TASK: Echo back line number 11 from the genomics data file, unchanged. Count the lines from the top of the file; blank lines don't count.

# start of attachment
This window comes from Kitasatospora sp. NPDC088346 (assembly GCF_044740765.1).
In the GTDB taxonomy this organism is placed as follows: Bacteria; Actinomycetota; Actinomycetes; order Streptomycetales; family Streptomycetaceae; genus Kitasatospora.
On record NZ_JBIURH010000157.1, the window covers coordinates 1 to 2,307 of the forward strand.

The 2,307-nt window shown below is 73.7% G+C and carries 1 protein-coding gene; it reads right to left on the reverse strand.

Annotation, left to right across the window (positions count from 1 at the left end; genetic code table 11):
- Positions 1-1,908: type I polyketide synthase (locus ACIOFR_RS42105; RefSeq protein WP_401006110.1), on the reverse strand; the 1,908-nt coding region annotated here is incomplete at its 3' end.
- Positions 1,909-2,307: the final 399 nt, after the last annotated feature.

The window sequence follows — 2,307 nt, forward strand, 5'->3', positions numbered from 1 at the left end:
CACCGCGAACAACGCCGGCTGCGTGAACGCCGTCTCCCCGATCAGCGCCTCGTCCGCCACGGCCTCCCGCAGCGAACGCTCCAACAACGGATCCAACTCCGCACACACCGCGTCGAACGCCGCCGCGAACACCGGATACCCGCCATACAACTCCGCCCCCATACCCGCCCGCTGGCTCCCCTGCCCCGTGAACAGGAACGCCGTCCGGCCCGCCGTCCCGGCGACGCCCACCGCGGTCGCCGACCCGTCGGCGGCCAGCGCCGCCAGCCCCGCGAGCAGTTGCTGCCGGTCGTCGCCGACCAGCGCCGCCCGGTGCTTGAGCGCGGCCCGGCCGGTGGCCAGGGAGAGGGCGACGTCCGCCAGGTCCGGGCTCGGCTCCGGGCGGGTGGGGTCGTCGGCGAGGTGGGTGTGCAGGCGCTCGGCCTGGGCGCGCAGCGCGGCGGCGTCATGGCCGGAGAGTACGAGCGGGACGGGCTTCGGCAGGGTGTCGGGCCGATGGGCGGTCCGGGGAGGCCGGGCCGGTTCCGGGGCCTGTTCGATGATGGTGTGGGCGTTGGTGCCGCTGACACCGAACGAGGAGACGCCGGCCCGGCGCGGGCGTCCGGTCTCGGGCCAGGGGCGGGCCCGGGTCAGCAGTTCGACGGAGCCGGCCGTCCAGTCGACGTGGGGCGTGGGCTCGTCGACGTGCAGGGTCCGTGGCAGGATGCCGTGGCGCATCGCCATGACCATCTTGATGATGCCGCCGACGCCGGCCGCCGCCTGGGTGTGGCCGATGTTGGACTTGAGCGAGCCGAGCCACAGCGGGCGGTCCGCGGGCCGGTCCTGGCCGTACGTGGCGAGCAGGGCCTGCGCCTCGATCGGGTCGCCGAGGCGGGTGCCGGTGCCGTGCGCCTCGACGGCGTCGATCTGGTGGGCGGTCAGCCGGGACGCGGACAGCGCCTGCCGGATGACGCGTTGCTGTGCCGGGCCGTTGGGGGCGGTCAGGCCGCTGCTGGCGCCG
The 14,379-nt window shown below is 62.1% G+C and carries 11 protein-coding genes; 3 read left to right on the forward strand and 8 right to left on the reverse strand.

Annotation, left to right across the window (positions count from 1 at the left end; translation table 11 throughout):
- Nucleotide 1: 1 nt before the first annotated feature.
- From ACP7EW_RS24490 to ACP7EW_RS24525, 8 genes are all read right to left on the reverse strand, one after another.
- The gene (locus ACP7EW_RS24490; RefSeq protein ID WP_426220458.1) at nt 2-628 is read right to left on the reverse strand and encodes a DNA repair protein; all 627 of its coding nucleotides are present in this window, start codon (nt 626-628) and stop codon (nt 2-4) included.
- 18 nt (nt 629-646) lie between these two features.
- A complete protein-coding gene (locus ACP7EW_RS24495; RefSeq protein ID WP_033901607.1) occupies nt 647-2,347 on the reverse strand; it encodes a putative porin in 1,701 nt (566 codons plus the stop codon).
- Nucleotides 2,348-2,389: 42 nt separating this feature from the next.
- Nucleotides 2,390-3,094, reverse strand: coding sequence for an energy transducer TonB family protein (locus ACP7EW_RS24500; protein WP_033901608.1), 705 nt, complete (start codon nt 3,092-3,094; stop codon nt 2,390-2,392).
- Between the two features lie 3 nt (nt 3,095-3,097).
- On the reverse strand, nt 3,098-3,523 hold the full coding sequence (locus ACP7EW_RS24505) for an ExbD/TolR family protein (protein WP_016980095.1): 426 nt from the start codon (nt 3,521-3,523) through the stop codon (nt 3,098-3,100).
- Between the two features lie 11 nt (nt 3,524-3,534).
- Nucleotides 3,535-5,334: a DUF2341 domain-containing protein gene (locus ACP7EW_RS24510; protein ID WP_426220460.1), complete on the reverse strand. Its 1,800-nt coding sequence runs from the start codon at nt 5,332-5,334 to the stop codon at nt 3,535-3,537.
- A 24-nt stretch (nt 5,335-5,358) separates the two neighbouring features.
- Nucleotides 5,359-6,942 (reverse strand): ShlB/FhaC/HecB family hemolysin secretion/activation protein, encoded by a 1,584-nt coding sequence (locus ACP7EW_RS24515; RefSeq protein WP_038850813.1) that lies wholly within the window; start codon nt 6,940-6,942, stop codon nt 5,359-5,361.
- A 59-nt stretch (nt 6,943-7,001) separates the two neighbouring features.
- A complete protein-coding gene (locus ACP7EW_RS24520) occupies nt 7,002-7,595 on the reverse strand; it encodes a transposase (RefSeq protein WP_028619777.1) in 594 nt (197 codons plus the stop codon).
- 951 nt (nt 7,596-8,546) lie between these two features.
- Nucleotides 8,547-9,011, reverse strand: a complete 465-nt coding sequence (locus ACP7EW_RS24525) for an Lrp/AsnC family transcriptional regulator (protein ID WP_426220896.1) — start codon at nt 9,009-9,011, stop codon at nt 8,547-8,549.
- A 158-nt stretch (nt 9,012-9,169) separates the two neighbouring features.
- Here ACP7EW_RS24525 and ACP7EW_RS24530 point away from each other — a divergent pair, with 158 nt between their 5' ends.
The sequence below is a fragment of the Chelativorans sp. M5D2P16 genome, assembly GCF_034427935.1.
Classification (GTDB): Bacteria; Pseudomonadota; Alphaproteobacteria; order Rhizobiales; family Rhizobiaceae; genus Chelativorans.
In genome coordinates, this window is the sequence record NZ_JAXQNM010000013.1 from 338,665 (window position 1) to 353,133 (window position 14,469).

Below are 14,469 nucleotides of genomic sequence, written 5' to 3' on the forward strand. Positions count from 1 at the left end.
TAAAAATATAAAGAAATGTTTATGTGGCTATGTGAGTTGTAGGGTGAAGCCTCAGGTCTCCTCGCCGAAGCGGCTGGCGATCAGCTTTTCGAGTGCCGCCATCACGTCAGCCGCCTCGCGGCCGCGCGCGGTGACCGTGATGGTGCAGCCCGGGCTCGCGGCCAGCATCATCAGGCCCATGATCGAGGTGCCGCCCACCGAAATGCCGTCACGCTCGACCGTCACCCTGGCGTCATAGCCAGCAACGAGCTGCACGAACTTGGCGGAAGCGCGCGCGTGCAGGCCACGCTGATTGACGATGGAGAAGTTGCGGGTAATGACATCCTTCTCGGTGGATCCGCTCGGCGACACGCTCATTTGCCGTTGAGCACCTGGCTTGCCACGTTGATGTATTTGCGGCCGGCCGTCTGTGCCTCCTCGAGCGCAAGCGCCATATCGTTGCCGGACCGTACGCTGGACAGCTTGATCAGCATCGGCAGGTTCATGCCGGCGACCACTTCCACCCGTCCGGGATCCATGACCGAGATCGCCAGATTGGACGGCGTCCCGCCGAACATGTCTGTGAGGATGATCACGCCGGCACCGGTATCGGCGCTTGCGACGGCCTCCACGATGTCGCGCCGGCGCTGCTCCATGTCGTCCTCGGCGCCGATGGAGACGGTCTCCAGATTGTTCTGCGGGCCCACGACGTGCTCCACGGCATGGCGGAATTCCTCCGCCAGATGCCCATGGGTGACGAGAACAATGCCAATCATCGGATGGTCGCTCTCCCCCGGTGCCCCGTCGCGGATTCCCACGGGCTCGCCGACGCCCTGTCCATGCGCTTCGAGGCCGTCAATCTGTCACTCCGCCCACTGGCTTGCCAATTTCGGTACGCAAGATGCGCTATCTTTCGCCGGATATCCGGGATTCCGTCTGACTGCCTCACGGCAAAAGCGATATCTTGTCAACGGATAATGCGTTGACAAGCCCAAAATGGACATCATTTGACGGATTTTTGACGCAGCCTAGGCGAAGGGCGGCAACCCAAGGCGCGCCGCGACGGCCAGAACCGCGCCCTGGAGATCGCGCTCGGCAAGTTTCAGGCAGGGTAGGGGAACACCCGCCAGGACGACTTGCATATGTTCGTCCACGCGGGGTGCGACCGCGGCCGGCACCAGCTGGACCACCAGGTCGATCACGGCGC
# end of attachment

Annotation, left to right across the window (positions count from 1 at the left end; translation table 11 throughout):